L.A. close to banning smokeless tobacco use at all sports venues in city limits

September 18, 2015
Area(s) of Interest: Advocacy Public Health 

Following the footsteps of its Bay Area neighbors to the north, the Los Angeles City Council voted unanimously (14-0) to ban smokeless tobacco use from all sports venues within city limits. The rule will apply to players and fans alike.

The city attorney was given 30 days to draft the new law, which could take effect as soon as January, according to the Los Angeles Times.

“Our parks and stadiums are places for creating healthy choices for the next generation, not for cancer-causing addictions,” L.A. Councilmember David Ryu said in a statement. “Today’s successful vote allows for our children to live healthy and active lifestyles. I urge other cities and states across the county to take similar steps to protect our kids from addictive and cancer-causing behaviors.”

The San Francisco Board of Supervisors passed a similar ordinance against tobacco in April that prohibited the use of all tobacco products at baseball venues within the city and county. Like L.A.’s measure, San Francisco’s injunction includes a ban on chewing tobacco and snuff and applies to everyone attending the venues.

Los Angeles Councilmember Jose Huizar, who introduced the motion in June, said such measures are past due.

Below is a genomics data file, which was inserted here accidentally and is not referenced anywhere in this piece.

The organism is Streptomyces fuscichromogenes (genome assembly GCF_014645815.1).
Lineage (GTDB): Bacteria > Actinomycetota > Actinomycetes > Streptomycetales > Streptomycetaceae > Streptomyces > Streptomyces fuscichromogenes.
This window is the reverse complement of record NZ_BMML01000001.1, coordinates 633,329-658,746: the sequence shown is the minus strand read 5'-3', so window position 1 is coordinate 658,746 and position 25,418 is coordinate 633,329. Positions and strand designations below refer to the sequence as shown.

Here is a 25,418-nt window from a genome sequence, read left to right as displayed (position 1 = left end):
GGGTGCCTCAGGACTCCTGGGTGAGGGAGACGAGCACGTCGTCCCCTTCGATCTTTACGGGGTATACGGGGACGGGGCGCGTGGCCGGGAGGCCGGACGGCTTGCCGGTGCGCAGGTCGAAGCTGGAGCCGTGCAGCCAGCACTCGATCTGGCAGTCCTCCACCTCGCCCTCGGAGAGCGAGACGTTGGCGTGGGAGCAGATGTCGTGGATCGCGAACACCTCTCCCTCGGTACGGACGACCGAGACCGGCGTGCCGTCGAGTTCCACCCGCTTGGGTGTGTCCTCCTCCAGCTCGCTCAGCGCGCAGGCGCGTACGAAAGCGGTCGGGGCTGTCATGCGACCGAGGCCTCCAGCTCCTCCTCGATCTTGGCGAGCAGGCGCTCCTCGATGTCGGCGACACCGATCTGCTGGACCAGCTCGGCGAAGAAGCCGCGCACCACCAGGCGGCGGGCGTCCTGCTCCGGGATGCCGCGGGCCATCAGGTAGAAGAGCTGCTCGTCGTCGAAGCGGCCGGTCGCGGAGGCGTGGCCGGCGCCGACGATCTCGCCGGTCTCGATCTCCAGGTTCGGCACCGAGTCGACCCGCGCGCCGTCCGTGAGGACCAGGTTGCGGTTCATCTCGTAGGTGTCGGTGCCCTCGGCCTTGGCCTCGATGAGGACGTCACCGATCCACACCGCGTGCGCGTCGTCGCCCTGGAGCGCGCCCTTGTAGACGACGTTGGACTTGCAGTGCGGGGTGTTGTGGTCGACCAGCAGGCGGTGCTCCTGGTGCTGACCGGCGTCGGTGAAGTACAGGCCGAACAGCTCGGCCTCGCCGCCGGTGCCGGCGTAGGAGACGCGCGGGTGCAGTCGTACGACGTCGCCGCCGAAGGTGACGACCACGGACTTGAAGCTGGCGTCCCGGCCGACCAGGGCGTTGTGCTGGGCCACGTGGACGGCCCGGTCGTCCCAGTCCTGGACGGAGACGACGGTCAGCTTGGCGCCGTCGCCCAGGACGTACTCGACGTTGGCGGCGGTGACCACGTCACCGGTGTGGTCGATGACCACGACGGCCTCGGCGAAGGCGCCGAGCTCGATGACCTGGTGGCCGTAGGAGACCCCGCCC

“Today, the City of Los Angeles joins the ranks of San Francisco and Boston in what is becoming a national effort to knock tobacco out of the park,” Huizar said. “Smokeless tobacco use in the great American pastime is way past its time. The time to act is now to save others, particularly our young people, from an extremely addictive and potentially deadly product.”

The Los Angeles Dodgers are among those in support of the ordinance.

 “With today’s vote, the Los Angeles City Council has provided tremendous momentum to take tobacco out of baseball once and for all,” said Matthew L. Myers, president of the Campaign for Tobacco-Free Kids. “This action will save lives by reducing the number of young people who begin to use smokeless tobacco because they follow the example of their favorite Major Leaguers. Our national pastime should be about promoting a healthy and active lifestyle, not a deadly and addictive product.”

The action of the Los Angeles City Council comes at a time when state Gov. Jerry Brown is set to consider a statewide ban on tobacco in every California ballpark. A bill to prohibit smokeless tobacco at those sites has already been passed by both the Senate and Assembly and is currently sitting on the governor’s desk for a decision.

Tobacco use is the single most preventable cause of death and disease in California, claiming the lives of nearly 40,000 people each year. It costs the state $9 billion in health care costs annually, placing a significant burden on California’s already overstressed health care system.


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